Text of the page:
Why the infamous have fans

Neal Hall
Vancouver Sun

Saturday, September 02, 2006

Many people have a morbid curiosity about tragedies, which is why they slow down to look at a traffic accident.

"It's so odd, strange and spectacular that you are drawn to look at it," explains psychologist Stephen Hart, who teaches at Simon Fraser University.

That's normal human curiosity, he said, as is reading about a murder or tragedy in a book or newspaper.

But how do you explain serial killers who get fan mail, including marriage proposals?

There are two theories, Hart said. The first is an identification with a public figure, which, in the case of a serial killer or a high-profile accused killer, involves a celebrity of sorts -- they are infamous, so it's exciting to get a personal letter from such a person.

Hart said some people do it as a sort of defensive identification similar to Stockholm Syndrome, citing the example of people working in concentration camps who associate with the enemy in order to try to feel safe from becoming victims themselves.

"It's fear-motivated," Hart explained. "You are drawn defensively out of fear."

Similarly, it gives the person in the public domain a sense of safety, mastery and control over the accused killer by identifying with someone who is considered dangerous if not behind bars, he said.

Then there is a second type who want to develop an identity of being bad -- they are fans of famous criminals because they want to emulate their behaviour.

Not surprisingly, some women make marriage proposals to criminals such as as Ontario sex killer Paul Bernardo and Los Angeles serial killer Richard Ramirez, who was married while on death row, Hart pointed out.

He added some women often use their sexuality to keep violent offenders calm or happy, which is detailed in a book called Violent Attachments by San Diego forensic psychologist Reid Meloy.

But Hart had difficulty explaining what would motivate a man, using a female pseudonym, to engage an accused serial killer in correspondence.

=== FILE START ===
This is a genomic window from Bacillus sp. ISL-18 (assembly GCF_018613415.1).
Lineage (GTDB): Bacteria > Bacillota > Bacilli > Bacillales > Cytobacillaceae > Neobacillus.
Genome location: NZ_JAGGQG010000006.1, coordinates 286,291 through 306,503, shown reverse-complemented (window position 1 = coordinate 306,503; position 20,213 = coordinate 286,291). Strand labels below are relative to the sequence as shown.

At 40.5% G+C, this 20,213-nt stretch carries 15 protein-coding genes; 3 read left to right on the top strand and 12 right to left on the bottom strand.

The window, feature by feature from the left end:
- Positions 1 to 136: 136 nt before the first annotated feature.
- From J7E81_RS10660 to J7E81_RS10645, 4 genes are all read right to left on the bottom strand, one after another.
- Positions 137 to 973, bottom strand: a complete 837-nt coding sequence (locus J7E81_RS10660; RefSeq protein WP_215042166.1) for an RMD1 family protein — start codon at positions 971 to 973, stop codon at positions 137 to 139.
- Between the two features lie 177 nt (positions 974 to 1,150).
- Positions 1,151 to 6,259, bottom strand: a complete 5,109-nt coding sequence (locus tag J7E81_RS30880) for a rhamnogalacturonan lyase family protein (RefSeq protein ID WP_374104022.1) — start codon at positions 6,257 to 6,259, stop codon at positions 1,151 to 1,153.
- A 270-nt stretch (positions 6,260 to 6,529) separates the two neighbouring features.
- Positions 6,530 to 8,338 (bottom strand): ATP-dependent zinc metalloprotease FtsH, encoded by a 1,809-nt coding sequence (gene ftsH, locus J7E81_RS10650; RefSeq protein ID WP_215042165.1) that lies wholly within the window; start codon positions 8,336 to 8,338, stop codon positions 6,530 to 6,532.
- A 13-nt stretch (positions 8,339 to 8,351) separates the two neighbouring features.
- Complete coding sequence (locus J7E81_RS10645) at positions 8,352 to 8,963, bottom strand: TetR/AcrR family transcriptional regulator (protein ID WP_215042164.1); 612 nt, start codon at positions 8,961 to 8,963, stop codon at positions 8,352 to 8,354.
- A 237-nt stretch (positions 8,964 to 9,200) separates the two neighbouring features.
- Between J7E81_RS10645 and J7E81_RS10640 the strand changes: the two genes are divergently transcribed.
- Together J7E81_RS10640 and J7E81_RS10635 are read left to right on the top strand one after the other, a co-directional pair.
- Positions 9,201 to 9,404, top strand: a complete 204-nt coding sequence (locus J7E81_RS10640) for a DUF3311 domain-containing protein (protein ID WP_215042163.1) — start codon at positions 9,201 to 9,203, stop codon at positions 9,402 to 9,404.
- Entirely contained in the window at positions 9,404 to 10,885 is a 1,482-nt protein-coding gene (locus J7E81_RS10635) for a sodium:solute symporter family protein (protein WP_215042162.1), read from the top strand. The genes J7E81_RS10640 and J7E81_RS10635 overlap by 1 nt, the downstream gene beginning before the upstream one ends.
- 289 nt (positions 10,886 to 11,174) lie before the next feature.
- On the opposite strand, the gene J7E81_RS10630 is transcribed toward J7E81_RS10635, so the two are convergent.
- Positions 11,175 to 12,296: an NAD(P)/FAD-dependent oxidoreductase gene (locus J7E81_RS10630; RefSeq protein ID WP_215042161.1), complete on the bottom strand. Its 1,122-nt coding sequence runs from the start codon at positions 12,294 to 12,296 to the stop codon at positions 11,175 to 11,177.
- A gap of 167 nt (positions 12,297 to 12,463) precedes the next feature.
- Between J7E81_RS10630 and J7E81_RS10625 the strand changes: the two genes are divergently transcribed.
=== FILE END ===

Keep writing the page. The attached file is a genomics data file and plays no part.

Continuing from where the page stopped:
"It goes beyond normal human curiosity," said the forensic psychologist, who himself has received letters from serial killers such as Clifford Olson but has never replied.

"I don't think there is anything to be gained from it," Hart said of his reason for not corresponding with Olson. "I think it encourages those offenders to be attempting to correspond with people on the outside."

It also gives the killers a sense of grandiosity, which they crave, he added.

Besides, Hart said, convicted killers rarely provide honest insights into their crimes in letters. It's better to do a face-to-face interview so a psychologist can see the person's body language, which may reveal deception being used by a killer.

"Often it's what they don't tell you that's just as important," he said.

A U.S. prison reform activist, Jennifer Furio, corresponded with dozens of serial killers and published a book in 1998 titled The Serial Killer Letters: A Penetrating Look Inside the Minds of Murderers.

Thomas Loudamy, an aspiring journalist living in the San Francisco area, hopes to do the same one day. He said he first began writing to Pickton using a woman's pseudonym, Mya Barnett, because he felt Pickton would be more receptive writing to a single woman.

So far, he said, he has received three letters from Pickton, two of which he provided to The Vancouver Sun.

One of the letters shows that the author felt an affinity to Mya Barnett and chose to respond to her correspondence while ignoring a flood of other letters he claims to have received.